Published: Wed, June 12, 2019
Sci-tech | By Patricia Wade

Near-record ‘dead zone’ predicted in Gulf of Mexico

Near-record ‘dead zone’ predicted in Gulf of Mexico

Scientists came to the conclusion that the "lifeless" area of the Gulf of Mexico continues to expand.

According to the scientists, they expect the zone to be around 7,829 square miles, which is roughly the size of MA. The moderate Gulf slow zone is ready 5,309 square miles; the chronicle is 8,776 square miles region in 2017.

The US National Oceanic and Atmospheric Administration released its forecast for the year's hypoxic zone on Monday.

"While this year's zone will be larger than usual because of the flooding, the long-term trend is still not changing", explained University of MI aquatic ecologist Don Scavia, who contributed to NOAA's analysis. In a research study, Rabalais and her co-author Gene Turner forecast that the Gulf of Mexico "dead zone" will be the second largest on record this year.

Dead zones occur across the globe, though the annual one in the gulf is considered among the world's biggest.

"These numbers are far above the five-year average of about 6,000 square miles", the Washington Post reported.

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The 2019 forecast is based on U.S. Geological Survey river flow and nutrient data.

The nutrients feed algae, which die and then decompose on the sea floor, using up oxygen from the bottom up in an area along the coasts of Louisiana and Texas.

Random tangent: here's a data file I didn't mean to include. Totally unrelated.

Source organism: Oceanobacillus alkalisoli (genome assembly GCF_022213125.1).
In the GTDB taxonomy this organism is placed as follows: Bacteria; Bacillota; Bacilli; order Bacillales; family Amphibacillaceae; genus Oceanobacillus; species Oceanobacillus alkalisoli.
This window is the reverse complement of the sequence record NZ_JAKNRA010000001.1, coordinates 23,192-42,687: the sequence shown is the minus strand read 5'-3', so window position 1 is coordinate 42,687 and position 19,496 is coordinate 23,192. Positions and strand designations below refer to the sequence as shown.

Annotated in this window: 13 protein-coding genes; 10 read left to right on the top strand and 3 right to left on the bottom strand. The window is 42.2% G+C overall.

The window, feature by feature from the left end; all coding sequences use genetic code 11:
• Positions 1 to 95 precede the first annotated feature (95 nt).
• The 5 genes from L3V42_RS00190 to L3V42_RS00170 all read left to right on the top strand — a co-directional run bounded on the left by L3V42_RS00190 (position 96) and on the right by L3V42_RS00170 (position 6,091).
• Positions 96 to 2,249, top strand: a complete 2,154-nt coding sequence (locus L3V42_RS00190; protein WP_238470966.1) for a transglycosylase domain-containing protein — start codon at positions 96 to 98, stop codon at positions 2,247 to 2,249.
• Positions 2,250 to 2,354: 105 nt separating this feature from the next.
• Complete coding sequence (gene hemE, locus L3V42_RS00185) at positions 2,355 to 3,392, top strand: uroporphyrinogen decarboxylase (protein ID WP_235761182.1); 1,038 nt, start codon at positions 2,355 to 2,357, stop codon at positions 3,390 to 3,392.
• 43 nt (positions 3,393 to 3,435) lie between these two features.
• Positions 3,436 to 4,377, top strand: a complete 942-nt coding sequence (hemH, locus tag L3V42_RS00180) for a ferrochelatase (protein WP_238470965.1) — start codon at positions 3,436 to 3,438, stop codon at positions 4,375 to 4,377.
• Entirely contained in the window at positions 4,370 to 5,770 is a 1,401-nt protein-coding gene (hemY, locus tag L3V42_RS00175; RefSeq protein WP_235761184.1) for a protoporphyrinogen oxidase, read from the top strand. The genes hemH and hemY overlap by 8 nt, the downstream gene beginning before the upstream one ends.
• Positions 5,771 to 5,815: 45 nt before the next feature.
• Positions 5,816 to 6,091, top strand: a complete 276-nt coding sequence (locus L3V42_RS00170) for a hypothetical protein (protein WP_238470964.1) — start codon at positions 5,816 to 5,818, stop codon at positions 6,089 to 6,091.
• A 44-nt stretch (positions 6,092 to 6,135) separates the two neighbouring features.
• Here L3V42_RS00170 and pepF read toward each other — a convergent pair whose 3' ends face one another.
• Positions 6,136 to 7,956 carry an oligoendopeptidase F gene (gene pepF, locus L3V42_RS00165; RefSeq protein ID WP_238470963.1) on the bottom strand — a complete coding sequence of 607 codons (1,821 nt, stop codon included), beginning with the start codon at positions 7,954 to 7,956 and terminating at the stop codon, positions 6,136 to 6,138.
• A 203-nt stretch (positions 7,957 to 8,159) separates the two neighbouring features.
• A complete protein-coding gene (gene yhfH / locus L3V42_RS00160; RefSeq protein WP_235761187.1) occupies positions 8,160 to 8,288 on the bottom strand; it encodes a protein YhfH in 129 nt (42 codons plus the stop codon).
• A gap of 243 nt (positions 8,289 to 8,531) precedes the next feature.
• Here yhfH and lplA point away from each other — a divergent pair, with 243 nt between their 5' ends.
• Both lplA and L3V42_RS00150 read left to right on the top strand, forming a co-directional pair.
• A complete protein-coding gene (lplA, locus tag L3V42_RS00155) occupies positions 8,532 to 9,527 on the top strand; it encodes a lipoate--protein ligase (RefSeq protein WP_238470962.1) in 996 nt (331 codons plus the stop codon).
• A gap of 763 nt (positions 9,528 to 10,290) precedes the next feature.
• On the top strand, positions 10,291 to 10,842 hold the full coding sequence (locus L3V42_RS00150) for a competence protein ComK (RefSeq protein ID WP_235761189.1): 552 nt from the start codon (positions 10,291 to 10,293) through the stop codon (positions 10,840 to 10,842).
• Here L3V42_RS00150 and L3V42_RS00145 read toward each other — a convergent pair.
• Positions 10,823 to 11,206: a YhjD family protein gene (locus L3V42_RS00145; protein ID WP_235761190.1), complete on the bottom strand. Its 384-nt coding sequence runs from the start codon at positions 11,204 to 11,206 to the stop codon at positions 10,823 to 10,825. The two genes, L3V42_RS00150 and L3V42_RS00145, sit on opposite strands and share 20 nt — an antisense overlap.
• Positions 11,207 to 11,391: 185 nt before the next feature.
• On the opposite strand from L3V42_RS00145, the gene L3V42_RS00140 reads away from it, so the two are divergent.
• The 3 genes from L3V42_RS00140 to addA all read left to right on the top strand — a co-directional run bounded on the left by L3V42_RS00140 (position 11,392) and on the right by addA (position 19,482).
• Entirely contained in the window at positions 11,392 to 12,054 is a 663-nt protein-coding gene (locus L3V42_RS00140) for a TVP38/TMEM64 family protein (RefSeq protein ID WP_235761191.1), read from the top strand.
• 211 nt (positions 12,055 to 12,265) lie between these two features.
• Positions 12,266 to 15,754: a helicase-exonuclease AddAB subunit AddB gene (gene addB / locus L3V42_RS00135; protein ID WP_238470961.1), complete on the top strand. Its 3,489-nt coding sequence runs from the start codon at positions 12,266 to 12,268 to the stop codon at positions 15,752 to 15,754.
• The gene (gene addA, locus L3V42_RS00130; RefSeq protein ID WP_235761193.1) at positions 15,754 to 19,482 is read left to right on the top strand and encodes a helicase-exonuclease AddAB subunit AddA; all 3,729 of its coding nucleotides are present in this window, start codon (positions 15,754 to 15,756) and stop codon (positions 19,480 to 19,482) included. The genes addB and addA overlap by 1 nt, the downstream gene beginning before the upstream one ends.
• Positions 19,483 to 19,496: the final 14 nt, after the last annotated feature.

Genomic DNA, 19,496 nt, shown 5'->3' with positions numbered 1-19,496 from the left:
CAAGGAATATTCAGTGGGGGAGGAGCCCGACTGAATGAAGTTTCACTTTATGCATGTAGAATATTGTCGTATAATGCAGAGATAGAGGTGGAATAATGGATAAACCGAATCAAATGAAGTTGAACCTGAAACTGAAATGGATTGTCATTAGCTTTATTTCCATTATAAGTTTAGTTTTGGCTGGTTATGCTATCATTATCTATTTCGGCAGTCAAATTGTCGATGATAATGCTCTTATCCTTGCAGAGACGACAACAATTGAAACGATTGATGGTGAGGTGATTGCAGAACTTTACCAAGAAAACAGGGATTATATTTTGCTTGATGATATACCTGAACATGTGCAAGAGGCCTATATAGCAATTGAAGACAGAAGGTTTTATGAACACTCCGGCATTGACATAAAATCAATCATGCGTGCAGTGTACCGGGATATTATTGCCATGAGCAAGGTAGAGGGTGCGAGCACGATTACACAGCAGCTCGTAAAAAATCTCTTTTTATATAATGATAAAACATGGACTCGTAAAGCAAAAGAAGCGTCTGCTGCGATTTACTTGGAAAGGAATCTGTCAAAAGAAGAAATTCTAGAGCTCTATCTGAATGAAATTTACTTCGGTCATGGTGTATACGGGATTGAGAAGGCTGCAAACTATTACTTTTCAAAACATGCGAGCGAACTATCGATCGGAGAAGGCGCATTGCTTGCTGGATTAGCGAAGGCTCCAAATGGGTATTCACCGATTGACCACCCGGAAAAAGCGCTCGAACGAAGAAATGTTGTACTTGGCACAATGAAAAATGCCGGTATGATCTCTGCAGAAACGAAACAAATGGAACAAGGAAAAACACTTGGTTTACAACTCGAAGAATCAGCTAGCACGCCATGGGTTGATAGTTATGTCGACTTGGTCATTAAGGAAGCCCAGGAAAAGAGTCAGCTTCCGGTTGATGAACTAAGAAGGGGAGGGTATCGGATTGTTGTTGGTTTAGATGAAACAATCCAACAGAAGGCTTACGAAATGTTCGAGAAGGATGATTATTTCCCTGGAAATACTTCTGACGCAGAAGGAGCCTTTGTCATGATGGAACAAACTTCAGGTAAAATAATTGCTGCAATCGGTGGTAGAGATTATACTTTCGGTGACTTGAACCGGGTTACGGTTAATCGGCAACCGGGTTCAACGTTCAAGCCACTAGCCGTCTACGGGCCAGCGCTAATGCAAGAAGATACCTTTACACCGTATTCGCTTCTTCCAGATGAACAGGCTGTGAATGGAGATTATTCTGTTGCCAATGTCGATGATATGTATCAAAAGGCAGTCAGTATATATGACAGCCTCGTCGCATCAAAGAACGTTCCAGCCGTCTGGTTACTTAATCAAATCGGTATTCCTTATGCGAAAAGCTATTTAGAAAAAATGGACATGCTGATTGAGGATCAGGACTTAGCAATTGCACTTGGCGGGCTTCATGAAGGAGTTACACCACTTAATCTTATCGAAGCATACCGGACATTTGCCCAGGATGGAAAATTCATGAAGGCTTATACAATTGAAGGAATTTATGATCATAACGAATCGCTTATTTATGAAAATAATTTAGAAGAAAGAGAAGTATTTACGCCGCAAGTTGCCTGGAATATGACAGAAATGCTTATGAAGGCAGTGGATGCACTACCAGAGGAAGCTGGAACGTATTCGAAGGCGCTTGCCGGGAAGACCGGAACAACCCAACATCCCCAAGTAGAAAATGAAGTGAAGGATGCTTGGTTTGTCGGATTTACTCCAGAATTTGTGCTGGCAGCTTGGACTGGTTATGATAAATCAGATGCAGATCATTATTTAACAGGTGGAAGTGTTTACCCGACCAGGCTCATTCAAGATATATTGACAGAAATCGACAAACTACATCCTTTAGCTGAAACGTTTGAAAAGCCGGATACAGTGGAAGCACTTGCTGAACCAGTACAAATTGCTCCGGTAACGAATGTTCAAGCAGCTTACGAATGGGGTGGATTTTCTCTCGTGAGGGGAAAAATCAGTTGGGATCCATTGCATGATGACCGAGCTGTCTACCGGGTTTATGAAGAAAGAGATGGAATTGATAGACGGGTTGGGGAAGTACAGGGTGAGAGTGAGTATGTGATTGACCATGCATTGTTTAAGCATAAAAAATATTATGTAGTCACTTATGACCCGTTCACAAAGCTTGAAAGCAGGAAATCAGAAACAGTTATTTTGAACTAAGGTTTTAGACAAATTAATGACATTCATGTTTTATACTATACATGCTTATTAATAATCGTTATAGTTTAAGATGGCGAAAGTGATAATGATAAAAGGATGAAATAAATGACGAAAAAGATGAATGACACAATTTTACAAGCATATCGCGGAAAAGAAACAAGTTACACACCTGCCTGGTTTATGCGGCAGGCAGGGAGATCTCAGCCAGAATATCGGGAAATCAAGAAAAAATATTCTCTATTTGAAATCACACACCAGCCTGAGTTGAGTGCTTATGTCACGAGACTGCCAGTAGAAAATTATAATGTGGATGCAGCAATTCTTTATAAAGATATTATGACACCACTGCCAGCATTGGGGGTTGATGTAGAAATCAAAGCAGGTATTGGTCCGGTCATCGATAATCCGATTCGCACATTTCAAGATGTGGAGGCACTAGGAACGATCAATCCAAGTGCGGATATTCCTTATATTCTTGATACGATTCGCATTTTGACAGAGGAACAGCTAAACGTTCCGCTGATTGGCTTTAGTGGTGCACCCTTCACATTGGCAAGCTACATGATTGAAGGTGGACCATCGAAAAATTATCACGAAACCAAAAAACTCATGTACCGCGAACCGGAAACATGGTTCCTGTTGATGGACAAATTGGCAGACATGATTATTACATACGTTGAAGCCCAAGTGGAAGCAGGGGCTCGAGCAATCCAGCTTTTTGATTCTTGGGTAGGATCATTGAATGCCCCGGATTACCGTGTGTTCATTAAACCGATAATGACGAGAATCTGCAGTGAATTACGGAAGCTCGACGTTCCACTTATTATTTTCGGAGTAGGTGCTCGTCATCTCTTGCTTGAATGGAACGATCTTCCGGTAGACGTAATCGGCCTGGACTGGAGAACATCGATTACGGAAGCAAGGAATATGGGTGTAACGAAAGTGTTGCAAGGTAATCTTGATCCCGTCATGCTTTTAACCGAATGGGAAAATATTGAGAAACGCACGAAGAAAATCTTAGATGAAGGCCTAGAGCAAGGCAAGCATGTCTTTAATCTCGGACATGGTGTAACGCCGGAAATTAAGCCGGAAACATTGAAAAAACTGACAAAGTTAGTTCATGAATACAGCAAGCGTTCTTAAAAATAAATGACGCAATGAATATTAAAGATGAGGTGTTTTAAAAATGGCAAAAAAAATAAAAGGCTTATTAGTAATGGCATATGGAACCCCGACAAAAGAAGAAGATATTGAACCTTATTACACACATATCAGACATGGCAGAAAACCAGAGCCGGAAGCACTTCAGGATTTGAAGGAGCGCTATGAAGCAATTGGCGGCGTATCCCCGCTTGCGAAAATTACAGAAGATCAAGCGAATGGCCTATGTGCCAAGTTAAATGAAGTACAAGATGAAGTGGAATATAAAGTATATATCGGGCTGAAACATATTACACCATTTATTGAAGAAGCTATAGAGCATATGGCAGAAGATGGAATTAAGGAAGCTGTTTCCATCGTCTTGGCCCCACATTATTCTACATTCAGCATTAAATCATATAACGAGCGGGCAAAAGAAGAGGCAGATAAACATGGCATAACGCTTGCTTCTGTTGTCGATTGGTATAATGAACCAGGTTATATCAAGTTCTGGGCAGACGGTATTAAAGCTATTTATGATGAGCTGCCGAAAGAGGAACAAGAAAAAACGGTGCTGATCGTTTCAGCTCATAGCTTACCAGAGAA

It will be measured during an annual July cruise by Nancy Rabalais of the Louisiana Universities Marine Consortium, who has been measuring the zone since 1985. Heavy rains fueled end to-chronicle flooding along the Mississippi River for the length of the spring.

Scavia is a member of NOAA-funded teams that produce annual forecasts for the Gulf of Mexico, Chesapeake Bay and Lake Erie.

Low oxygen conditions began to appear 50 years ago when agricultural practices intensified in the Midwest, and there have been no reductions in the nitrate load from the Mississippi River to the Gulf of Mexico in recent decades. "This year's historic and sustained river flows will test the accuracy of these models in extreme conditions, which are likely to occur more frequently in the future, according to the latest National Climate Assessment".

This loss of oxygen in the water can cause the loss of fish habitat or force them to move to other areas to survive. The partnership included teams of researchers at U-M, Louisiana State University, William & Mary's Virginia Institute of Marine Science, North Carolina State University, Dalhousie University and the USGS.

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